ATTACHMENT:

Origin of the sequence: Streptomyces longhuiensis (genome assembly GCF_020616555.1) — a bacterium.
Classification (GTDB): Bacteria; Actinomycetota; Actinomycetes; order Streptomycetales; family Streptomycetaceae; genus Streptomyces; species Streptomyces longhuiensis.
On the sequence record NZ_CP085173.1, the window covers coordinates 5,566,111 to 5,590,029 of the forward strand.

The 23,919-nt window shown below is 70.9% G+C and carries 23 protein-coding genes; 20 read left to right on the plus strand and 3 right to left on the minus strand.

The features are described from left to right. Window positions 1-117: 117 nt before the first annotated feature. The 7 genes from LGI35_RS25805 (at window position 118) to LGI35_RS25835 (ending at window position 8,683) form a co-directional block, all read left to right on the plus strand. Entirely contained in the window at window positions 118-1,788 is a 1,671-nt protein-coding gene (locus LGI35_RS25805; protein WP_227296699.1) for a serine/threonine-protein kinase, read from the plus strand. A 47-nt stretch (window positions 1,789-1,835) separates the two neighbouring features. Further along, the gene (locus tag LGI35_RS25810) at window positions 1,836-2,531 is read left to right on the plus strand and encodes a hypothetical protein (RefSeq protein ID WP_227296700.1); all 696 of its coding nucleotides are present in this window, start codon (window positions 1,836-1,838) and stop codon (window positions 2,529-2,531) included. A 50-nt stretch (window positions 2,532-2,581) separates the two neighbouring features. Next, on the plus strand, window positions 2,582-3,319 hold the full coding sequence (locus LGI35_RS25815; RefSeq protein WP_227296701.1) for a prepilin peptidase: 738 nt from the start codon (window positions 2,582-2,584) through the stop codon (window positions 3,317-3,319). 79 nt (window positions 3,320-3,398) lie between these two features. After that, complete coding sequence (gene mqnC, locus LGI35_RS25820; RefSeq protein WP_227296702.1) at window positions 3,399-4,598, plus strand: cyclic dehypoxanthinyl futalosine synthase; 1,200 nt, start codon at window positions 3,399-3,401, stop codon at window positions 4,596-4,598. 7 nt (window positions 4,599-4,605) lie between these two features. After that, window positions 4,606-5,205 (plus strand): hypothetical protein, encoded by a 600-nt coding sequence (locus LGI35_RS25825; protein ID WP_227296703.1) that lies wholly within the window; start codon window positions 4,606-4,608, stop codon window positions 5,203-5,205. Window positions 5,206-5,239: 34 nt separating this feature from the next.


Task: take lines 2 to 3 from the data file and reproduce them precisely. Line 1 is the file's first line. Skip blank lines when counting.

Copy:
Classification (GTDB): Bacteria; Actinomycetota; Actinomycetes; order Streptomycetales; family Streptomycetaceae; genus Streptomyces; species Streptomyces longhuiensis.
On the sequence record NZ_CP085173.1, the window covers coordinates 5,566,111 to 5,590,029 of the forward strand.